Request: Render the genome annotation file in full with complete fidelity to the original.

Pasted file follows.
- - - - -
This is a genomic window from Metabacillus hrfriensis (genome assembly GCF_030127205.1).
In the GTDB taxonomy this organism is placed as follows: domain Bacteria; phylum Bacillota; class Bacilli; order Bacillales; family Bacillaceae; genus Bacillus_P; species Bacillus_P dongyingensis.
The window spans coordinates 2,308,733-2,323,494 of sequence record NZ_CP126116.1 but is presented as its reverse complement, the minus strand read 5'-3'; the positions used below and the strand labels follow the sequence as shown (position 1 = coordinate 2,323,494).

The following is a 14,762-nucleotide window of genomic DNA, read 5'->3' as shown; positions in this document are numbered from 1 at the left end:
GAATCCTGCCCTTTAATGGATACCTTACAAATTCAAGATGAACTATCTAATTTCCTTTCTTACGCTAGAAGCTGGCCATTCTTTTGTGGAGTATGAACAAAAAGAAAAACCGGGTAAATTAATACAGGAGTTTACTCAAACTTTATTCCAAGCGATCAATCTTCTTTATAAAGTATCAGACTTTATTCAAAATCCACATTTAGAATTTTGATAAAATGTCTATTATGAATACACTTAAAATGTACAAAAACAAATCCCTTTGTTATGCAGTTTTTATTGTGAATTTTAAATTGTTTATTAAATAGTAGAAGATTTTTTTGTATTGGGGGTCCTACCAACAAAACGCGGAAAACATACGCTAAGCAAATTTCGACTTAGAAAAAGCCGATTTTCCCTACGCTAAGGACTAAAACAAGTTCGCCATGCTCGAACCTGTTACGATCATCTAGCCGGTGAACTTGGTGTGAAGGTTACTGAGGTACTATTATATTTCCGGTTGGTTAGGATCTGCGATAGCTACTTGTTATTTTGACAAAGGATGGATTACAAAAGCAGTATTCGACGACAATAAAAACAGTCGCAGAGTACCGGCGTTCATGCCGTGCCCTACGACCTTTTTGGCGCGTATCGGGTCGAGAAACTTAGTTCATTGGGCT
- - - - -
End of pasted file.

This is a genomic window from Metabacillus hrfriensis (genome assembly GCF_030127205.1).
In the GTDB taxonomy this organism is placed as follows: domain Bacteria; phylum Bacillota; class Bacilli; order Bacillales; family Bacillaceae; genus Bacillus_P; species Bacillus_P dongyingensis.
The window spans coordinates 2,308,733-2,323,494 of sequence record NZ_CP126116.1 but is presented as its reverse complement, the minus strand read 5'-3'; the positions used below and the strand labels follow the sequence as shown (position 1 = coordinate 2,323,494).

The following is a 14,762-nucleotide window of genomic DNA, read 5'->3' as shown; positions in this document are numbered from 1 at the left end:
GAATCCTGCCCTTTAATGGATACCTTACAAATTCAAGATGAACTATCTAATTTCCTTTCTTACGCTAGAAGCTGGCCATTCTTTTGTGGAGTATGAACAAAAAGAAAAACCGGGTAAATTAATACAGGAGTTTACTCAAACTTTATTCCAAGCGATCAATCTTCTTTATAAAGTATCAGACTTTATTCAAAATCCACATTTAGAATTTTGATAAAATGTCTATTATGAATACACTTAAAATGTACAAAAACAAATCCCTTTGTTATGCAGTTTTTATTGTGAATTTTAAATTGTTTATTAAATAGTAGAAGATTTTTTTGTATTGGGGGTCCTACCAACAAAACGCGGAAAACATACGCTAAGCAAATTTCGACTTAGAAAAAGCCGATTTTCCCTACGCTAAGGACTAAAACAAGTTCGCCATGCTCGAACCTGTTACGATCATCTAGCCGGTGAACTTGGTGTGAAGGTTACTGAGGTACTATTATATTTCCGGTTGGTTAGGATCTGCGATAGCTACTTGTTATTTTGACAAAGGATGGATTACAAAAGCAGTATTCGACGACAATAAAAACAGTCGCAGAGTACCGGCGTTCATGCCGTGCCCTACGACCTTTTTGGCGCGTATCGGGTCGAGAAACTTAGTTCATTGGGCT